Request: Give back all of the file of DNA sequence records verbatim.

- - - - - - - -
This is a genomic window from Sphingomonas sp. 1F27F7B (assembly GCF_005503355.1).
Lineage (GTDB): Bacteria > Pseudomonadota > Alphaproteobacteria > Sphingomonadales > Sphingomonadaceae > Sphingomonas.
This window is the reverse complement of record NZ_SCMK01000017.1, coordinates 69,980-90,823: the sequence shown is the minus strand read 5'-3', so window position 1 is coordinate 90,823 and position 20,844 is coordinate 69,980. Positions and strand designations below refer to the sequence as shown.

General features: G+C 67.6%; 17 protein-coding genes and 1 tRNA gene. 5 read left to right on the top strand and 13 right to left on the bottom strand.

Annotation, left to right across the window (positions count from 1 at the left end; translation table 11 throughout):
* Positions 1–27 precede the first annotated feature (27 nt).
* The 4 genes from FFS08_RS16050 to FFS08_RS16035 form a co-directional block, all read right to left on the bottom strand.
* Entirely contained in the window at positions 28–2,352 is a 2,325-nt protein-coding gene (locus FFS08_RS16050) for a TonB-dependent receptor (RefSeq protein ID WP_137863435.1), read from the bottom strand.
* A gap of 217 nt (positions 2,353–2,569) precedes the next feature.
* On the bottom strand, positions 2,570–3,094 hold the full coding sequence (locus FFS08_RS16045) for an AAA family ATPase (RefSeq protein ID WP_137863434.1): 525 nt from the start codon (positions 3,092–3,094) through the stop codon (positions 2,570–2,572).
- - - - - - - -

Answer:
This is a genomic window from Sphingomonas sp. 1F27F7B (assembly GCF_005503355.1).
Lineage (GTDB): Bacteria > Pseudomonadota > Alphaproteobacteria > Sphingomonadales > Sphingomonadaceae > Sphingomonas.
This window is the reverse complement of record NZ_SCMK01000017.1, coordinates 69,980-90,823: the sequence shown is the minus strand read 5'-3', so window position 1 is coordinate 90,823 and position 20,844 is coordinate 69,980. Positions and strand designations below refer to the sequence as shown.

General features: G+C 67.6%; 17 protein-coding genes and 1 tRNA gene. 5 read left to right on the top strand and 13 right to left on the bottom strand.

Annotation, left to right across the window (positions count from 1 at the left end; translation table 11 throughout):
* Positions 1–27 precede the first annotated feature (27 nt).
* The 4 genes from FFS08_RS16050 to FFS08_RS16035 form a co-directional block, all read right to left on the bottom strand.
* Entirely contained in the window at positions 28–2,352 is a 2,325-nt protein-coding gene (locus FFS08_RS16050) for a TonB-dependent receptor (RefSeq protein ID WP_137863435.1), read from the bottom strand.
* A gap of 217 nt (positions 2,353–2,569) precedes the next feature.
* On the bottom strand, positions 2,570–3,094 hold the full coding sequence (locus FFS08_RS16045) for an AAA family ATPase (RefSeq protein ID WP_137863434.1): 525 nt from the start codon (positions 3,092–3,094) through the stop codon (positions 2,570–2,572).